Five Festive Spices To use This christmas
With Christmas just around the corner, we’ve put together our five favourite festive spices, exploring their roots in the season and letting you know how you can best use each one to make this Christmas the warmest and most flavoursome one yet.
Made from grinding seeds from a nutmeg tree, the spice has become synonymous with Christmas due to its warm, rich flavour. However, in medieval times nutmeg originally was treasured for its antibacterial and preservative qualities, as it was rubbed onto meat in order to prevent bacteria forming over time and therefore spoiling.
With Christmas being a time of great feasts, nutmeg was exclusively used by the rich and wealthy and became inextricably tied to the festive season. Now grown across the globe, its nutty and sweet flavour is the perfect topper for any creamy dessert or fruit, or how about running it through your homemade eggnog to give it that extra festive feeling?
Dried flowers buds native to an Indonesian tree, Clove buds have been found to strengthen the stomach, relieve bloating and have anaesthetic properties. Chewed to aid toothache or freshen breath before the invention of toothpaste, these buds are incredibly pungent and have been used in cooking for thousands of years. At Christmas time its aromatic qualities are not limited to mulled wine infusion, but they are also part of a deep tradition of making pomanders.
Pomanders, originally a small intricately designed metal ball containing strongly scented spices such as clove, were worn around peoples necks in an effort to ward off disease and noxious smells. In the modern-day, pomanders are made from artistically poking cloves into a firm orange or clementine. These can then be hung on the tree with some ribbon or given as a gift.
Originally native to Sri Lanka, Cinnamon derives from the inner bark of Cinnamomum trees. Extracted from the stem of the tree and once considered a gift for royalty, this spice was once far more valuable than gold. Similarly to nutmeg, Cinnamon became tied to Christmas feasts for the upper classes of Britain because of its ability to preserve meat due to its antibacterial qualities.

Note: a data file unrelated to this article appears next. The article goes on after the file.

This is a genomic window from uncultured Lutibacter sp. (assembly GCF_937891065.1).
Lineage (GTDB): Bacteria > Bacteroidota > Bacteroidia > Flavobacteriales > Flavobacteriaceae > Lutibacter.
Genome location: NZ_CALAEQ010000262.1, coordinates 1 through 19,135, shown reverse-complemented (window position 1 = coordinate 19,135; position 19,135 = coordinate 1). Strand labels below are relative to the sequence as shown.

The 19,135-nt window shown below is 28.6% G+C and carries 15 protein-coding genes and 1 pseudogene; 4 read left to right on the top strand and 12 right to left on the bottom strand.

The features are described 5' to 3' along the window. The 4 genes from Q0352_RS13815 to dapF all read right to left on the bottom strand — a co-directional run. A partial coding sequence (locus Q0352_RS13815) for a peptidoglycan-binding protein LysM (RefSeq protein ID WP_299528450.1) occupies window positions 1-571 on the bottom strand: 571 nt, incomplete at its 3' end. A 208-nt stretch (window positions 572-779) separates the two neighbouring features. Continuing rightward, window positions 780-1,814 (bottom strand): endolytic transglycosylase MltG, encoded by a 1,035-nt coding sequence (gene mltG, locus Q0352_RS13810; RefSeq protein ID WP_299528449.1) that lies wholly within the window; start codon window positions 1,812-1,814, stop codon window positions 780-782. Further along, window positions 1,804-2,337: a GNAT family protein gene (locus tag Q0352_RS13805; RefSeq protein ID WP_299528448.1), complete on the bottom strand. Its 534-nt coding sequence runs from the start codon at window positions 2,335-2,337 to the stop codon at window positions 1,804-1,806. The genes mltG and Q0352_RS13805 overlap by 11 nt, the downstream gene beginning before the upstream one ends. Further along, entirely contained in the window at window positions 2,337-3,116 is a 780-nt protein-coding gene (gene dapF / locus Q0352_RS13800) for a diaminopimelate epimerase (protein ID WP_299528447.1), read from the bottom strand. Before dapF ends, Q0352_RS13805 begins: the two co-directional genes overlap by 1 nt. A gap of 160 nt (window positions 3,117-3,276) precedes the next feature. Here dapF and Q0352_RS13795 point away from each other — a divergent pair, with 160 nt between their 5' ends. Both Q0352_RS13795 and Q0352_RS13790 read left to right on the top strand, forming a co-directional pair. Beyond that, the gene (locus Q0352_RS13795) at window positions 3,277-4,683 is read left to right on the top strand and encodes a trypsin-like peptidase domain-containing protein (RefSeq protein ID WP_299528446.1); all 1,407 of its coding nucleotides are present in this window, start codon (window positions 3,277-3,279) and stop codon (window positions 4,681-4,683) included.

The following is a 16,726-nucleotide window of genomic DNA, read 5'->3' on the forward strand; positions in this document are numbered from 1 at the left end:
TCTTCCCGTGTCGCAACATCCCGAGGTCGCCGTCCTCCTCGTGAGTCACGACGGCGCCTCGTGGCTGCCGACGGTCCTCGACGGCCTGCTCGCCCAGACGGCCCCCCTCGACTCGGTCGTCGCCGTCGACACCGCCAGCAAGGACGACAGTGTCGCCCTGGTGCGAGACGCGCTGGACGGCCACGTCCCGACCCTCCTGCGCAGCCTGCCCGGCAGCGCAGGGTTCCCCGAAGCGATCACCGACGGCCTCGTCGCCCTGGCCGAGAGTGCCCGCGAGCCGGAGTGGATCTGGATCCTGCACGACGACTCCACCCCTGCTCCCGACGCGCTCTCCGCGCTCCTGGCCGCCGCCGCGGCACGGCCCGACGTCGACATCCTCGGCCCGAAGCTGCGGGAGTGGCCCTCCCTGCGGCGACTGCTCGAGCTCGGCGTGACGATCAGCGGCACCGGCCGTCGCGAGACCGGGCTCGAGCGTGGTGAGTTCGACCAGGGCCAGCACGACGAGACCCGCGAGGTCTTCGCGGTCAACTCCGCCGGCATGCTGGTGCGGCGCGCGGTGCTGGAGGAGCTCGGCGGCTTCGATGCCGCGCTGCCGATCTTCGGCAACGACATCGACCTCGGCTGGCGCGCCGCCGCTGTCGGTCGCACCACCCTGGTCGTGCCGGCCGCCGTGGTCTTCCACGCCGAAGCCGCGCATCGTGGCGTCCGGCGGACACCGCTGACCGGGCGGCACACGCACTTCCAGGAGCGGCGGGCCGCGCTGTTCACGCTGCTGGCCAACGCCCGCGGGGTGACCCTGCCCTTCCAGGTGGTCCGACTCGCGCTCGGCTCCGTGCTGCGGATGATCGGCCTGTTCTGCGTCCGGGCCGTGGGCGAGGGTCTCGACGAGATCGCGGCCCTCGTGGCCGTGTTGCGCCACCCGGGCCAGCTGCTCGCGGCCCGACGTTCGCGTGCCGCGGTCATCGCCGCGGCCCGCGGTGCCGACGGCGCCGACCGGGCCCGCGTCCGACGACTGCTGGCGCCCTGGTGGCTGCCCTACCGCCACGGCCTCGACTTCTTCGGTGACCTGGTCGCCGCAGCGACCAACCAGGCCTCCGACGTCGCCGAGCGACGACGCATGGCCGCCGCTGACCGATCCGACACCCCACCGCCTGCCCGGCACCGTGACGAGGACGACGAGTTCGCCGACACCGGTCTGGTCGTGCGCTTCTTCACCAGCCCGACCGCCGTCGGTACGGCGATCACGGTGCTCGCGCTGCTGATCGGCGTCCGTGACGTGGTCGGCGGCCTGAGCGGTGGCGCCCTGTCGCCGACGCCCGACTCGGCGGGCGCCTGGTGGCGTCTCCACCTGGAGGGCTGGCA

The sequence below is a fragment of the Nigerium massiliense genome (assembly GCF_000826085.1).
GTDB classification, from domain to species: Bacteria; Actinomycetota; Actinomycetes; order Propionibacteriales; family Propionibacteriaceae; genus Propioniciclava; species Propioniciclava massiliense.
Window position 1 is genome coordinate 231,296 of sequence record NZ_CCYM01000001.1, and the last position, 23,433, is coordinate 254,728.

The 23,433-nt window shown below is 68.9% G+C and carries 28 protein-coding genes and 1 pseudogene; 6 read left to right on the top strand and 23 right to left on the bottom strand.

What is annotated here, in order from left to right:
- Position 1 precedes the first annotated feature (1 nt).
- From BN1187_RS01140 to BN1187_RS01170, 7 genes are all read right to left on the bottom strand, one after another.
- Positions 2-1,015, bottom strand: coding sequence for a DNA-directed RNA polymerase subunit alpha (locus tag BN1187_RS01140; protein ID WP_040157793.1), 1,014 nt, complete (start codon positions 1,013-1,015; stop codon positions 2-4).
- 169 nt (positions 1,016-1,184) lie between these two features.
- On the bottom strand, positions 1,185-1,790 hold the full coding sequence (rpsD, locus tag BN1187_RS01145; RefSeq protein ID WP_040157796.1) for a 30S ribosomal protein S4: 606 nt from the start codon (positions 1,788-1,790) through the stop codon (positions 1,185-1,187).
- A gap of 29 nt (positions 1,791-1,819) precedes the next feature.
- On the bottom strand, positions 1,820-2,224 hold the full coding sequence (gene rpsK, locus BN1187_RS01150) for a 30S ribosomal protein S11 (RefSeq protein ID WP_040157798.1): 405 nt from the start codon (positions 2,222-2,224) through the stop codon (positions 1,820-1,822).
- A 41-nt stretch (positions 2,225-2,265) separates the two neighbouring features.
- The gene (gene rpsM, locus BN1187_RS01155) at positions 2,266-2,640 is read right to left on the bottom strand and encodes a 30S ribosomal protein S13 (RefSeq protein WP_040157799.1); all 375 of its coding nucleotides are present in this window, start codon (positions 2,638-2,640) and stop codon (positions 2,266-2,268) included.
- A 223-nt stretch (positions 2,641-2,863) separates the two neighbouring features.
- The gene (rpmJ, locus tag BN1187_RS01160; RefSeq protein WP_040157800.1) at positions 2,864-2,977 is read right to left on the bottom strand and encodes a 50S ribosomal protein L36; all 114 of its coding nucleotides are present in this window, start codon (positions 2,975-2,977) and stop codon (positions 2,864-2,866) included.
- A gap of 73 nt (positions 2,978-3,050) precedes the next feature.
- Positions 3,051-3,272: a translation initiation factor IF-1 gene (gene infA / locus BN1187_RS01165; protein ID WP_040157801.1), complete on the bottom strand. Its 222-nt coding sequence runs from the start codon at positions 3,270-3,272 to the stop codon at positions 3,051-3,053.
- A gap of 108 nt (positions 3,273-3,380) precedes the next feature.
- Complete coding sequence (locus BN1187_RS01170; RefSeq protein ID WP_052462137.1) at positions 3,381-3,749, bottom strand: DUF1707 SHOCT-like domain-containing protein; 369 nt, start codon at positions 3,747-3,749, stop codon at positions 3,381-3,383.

More recently, cinnamon is revered for its scent, which is owed to its high content of essential oils that are packed with over 80 aromatic properties. Hang the sticks in your tree, add to mulled drinks or finely grind into your mince pies, with its warm, woody and almost spicy taste, cinnamon is a quintessential Christmas spice.
Famous for its health benefits and pungent flavour, Ginger is considered one of the healthiest spices in the world. Native to Southeast Asia, ginger was widely used in ancient cultures to treat various illnesses and ailments. By the 1st century, it was already being cultivated and transported to Europe. Containing anti-inflammatory substances, its many essential oils give it a spicy taste and have a warming effect.
Classically used for gingerbread, or in Asian cooking, if you’re looking for an alternative use this Christmas pair with fresh cranberries and sugar syrup to make a magical Christmas mojito.
Cardamom is the third most expensive spice in the world after only saffron and vanilla. Deriving from India and closely tied to Indian cooking, this spice is so expensive due to a labour-intensive farming process, with ripe pods needing to be handpicked and distinguished from unripe pods.
Chewed in medieval times to combat bad breath, we now know cardamom is a natural diuretic that helps remove toxins from your body and consequently aids in lowering blood pressure. While cardamom isn't very popular in the UK as a Christmas spice, it is a tradition in German baking to include cardamom in festive cookies and biscuits due to its strong floral taste.